Why do you think the Silk Road is sometimes called the Road of Civilization?
Han rulers left their stamp on all areas of Chinese life. Han China made such tremendous advances in so many fields that the Chinese later called themselves “the people of Han.” Han China lasted for over 400 years. Its rulers presided over a golden age in government, technology, and the arts.
Han scientists wrote texts on chemistry, zoology, botany, and other subjects. Han astronomers improved earlier calendars and invented better timekeeping devices. A Chinese scientist invented a simple seismograph to detect and measure earthquakes.
The scientist Wang Chong disagreed with the widely held belief that comets and eclipses showed heaven's anger. “On the average, there is one moon eclipse about every 180 days,” he wrote, “and a solar eclipse about every 41 or 42 months. Eclipses … are not caused by political action.” Wang Chong argued that theories should only be accepted if they could be proved by scientific evidence.
Zhang Heng developed the earliest known seismograph to detect and measure earthquakes. Tremors move a pendulum that opens the jaw of the dragon. The event is recorded when the ball drops from the dragon's mouth into the mouth of the toad below.
Chinese physicians diagnosed diseases, developed anesthetics, and experimented with herbal remedies and other drugs. Many promoted the use of acupuncture. In this medical treatment, developed thousands of years ago, the doctor inserts needles into the skin at specific points to relieve pain or treat various illnesses.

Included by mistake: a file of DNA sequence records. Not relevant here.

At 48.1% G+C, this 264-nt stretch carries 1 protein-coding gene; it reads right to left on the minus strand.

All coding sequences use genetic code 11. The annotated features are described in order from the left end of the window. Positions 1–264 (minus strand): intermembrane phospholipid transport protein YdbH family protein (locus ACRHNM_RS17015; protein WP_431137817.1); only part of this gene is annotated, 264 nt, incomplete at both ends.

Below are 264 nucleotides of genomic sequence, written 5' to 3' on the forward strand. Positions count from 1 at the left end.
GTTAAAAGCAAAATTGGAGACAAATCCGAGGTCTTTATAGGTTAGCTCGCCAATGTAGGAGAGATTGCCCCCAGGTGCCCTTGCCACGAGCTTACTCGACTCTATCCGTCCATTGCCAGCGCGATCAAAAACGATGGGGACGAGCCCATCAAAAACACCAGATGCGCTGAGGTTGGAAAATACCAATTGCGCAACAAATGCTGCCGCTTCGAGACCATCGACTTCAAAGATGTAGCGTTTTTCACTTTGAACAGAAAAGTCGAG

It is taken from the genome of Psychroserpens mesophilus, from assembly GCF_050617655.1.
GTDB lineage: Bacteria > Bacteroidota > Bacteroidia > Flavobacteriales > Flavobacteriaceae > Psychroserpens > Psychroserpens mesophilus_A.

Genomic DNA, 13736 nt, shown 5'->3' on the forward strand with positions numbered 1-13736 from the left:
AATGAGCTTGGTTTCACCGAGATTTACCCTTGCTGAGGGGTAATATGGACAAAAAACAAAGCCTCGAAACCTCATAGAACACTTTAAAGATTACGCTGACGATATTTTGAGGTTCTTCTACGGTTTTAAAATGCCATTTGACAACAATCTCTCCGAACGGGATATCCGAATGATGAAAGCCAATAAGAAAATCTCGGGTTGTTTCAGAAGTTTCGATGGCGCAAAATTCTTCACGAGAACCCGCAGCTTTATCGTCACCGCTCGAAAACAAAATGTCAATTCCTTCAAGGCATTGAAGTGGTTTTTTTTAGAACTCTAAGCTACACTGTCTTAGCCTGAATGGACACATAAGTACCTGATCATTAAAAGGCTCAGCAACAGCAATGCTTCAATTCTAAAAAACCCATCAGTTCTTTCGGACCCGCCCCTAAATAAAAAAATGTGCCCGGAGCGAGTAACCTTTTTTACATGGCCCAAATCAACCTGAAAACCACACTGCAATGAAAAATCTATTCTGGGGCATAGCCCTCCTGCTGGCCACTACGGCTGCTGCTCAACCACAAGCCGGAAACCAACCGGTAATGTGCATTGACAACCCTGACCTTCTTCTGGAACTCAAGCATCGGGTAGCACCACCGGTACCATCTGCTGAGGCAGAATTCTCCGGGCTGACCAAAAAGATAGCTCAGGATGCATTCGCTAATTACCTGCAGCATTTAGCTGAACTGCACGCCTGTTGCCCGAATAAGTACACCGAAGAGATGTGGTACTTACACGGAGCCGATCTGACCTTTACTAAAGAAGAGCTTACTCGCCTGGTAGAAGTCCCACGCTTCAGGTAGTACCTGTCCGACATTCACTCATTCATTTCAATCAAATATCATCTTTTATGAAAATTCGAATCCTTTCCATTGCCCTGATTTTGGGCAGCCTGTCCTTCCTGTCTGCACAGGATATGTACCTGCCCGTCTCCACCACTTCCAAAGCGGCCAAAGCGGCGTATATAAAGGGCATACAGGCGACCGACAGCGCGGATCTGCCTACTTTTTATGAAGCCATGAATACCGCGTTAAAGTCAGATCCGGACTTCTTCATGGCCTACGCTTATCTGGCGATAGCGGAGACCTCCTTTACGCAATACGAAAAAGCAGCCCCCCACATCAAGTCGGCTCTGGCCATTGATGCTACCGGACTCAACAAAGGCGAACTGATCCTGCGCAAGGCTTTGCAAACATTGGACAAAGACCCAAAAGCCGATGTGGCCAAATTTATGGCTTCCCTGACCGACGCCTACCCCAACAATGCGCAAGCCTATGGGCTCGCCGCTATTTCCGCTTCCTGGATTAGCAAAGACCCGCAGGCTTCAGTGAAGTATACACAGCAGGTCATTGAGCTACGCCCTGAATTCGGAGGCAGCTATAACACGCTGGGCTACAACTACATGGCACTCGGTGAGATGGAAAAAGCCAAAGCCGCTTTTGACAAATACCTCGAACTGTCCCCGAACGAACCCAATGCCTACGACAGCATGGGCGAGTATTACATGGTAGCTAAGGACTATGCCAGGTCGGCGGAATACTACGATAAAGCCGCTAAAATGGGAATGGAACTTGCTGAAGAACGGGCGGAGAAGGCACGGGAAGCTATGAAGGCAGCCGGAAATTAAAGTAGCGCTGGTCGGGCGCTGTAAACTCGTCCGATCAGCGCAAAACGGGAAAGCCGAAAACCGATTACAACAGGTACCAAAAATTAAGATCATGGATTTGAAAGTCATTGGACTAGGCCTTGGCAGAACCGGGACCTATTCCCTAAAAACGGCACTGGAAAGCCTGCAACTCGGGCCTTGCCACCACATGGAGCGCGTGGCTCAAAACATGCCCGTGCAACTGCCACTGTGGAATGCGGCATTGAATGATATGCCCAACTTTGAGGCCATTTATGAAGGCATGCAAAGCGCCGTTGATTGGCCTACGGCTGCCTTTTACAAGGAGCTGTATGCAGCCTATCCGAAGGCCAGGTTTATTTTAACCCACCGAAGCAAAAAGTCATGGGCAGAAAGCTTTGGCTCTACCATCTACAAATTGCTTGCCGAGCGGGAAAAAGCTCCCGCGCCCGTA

At the time, Han China was the most technologically advanced civilization in the world. Cai Lun (ky loon), an official in the Han court, invented a method for making paper out of wood pulp. His basic method is still used to manufacture paper today. The Chinese made advances in methods of shipbuilding and invented the rudder to steer.
Other practical inventions included fishing reels, wheelbarrows, and suspension bridges. The Chinese invented the water-powered trip-hammer, a huge, heavy device used to pound ores and grains. Some of these ideas moved westward slowly, reaching Europe hundreds of years later.
The walled cities of Han China boasted splendid temples and palaces set in elegant parks. Although these wooden buildings have not survived, Han poets and historians have described their grandeur. Artisans produced delicate jade and ivory carvings and fine ceramic figures. Bronze-workers and silk makers improved on earlier techniques and set high standards for future generations.
Much of our knowledge about Han China comes from a massive history, Records of the Grand Historian, written about 100 B.C. Its author, Sima Qian, is sometimes called the father of Chinese history. Sima Qian's work covers more than 2,000 years, from China's legendary origins through the reign of emperor Wudi.
Around A.D. 100, Ban Zhao (bahn jow) wrote Lessons for Women, an influential handbook of behavior. In it, she carefully spells out the proper behavior for women and men. While Ban Zhao did argue in favor of equal education for boys and girls, she stressed that women should be obedient, respectful, and submissive. “Let a woman modestly yield to others,” she advised. “Let her respect others.”
What are some examples of Han inventions or technologies still used today?